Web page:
By Peter Wilson*
Opinion - There's a lot of work to be done before a draft bill legalising cannabis sets out a clear picture for voters on what it really means for New Zealand, and is the referendum really binding?
The government's announcement this week that the referendum on legalising cannabis will involve a simple yes or no answer on a draft bill raised questions about whether the result really will be binding.
Justice Minister Andrew Little says it is binding, because all the parties in the coalition have agreed to pass the legislation if the answer is "yes".
A headline in the Dominion Post said "Cannabis poll won't be binding" and made the point that a government made up of different parties could refuse to pass it or change it.
Mr Little's stance depends on the government being re-elected, which may be a very safe bet but isn't a certainty.
He says National should make the same commitment, so that should the government change the referendum result will be honoured.
National won't commit itself to anything before it sees the draft bill, which is a fair position to take. If it wants to keep its options open it might not commit to passing it after it has seen the proposed legislation, or say it will only pass it with significant amendments.
There are doubts within the party about whether it's the right way to go. "We are identifying a problem… yet we're leaping to legalisation of marijuana being a solution and I'm not sure that's right," said deputy leader and drug law reform spokeswoman Paula Bennett.
The government could have made the result unquestionably binding, but it didn't.
The way to do that would have been to pass the bill before the referendum with automatic enactment on a "yes" vote.
That is what the Greens wanted. "We've made it abundantly clear throughout the negotiations that our preferred position was to see legislation passed through Parliament before the referendum so it was 'self-executing' with a majority yes vote," said the party's drug reform spokeswoman Chloe Swarbrick.
"But we didn't gain consensus on that step. As it is, a yes vote will be informed by a clear regulatory regime set out in draft legislation that people will know and understand."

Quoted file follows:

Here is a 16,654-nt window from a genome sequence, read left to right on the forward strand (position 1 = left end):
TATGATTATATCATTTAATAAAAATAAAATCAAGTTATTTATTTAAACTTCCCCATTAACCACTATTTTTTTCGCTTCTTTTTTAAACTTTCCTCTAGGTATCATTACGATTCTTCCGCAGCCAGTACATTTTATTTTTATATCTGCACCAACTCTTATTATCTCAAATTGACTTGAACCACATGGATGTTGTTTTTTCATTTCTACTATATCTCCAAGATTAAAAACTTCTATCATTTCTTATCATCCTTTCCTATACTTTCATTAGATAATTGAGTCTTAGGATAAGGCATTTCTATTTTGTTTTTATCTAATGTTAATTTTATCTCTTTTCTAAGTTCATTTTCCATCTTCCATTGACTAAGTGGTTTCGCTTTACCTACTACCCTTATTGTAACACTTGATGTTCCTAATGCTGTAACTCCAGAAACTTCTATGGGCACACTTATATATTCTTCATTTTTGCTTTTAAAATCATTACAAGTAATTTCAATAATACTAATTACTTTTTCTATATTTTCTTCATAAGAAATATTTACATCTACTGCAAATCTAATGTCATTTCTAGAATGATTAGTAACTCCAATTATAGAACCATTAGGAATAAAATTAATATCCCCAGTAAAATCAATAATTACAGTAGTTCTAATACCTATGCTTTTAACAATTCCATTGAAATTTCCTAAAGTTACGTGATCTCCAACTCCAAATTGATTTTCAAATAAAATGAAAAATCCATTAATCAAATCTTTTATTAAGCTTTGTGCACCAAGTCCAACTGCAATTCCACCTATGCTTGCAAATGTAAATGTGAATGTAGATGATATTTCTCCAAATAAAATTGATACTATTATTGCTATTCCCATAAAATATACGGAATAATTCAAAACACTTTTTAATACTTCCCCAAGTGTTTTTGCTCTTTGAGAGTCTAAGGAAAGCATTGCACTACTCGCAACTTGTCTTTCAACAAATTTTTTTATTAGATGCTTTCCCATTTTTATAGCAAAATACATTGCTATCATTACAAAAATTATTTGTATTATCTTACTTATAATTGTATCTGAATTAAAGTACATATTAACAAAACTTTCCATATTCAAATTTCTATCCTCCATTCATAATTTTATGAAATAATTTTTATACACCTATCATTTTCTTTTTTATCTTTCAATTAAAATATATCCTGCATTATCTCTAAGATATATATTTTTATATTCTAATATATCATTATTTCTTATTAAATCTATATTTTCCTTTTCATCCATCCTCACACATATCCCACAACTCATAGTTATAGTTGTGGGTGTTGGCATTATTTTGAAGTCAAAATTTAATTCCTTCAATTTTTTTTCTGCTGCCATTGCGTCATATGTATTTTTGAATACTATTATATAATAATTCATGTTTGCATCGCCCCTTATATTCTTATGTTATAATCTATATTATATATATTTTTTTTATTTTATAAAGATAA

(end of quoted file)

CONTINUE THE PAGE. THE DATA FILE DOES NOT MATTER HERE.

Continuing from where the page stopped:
What is known so far about the bill is that it will legalise personal use and purchase at age 20, allow sale only at licensed premises, allow consumption only at licensed premises or private property, allow limited home growing and ban all advertising.
Mr Little said the bill will be published well before the referendum, which takes place alongside the 2020 general election. It could be out before the end of the year.
Peter Wilson, chief economist at the Institute of Economic Research, said the big question is how licences would be issued and to whom.
Because the aim is to minimise harm caused by cannabis, he thinks the government will want to keep the market small. "It could end up being clubs of small users," he told Stuff. "I suspect it will start off very modest and I think the government will want to keep it that way."
He also made the point that while the government wants to cut out the black market, it won't want the price to come down.
"That's interesting because part of the price you pay on the black market is a premium because it's illegal, which is going to be removed by legalising it," he said.
"This means that any tax is going to have to be set high enough to make sure the price doesn't drop too much."
But if the tax is set too high, it could drive users back to the black market.
Ms Swarbrick has the same concern. She said it's important that the black market isn't kicked out of town only to be replaced by "big marijuana" and a growing market.
According to Mr Wilson's research, carried out in 2016, about 11 per cent of New Zealanders aged 15 and over used cannabis at least once a year. About 4 per cent reported using it weekly and 42 per cent said they had used it as some time in their life.
"This is not going to be a big economic boon to New Zealand," he said.
The next step is to develop the bill, and in the process answer the questions raised by Mr Wilson and others about how legislation will actually work.
National hasn't been part of the discussion group up to now and isn't sure it wants to be in the future.
The problem, said Paula Bennett, is that the show is being run by "Chloe Swarbrick and her mates".
"I don't see how, with all respect, a junior Member of Parliament of a party that is not part of the government is the spokesperson on drug reform which could change the social fabric of this country," she said.
"If they're serious about a cross-party (approach), put a cabinet minister in there and I will happily sit with them."
It's clear from these attitudes that there's still a lot of issues to be worked through if the bill is going to give voters a clear picture of what the legalisation of cannabis really means. And they have to know that before making up their minds.
*Peter Wilson is a life member of Parliament's press gallery, 22 years as NZPA's political editor and seven as parliamentary bureau chief for NZ Newswire.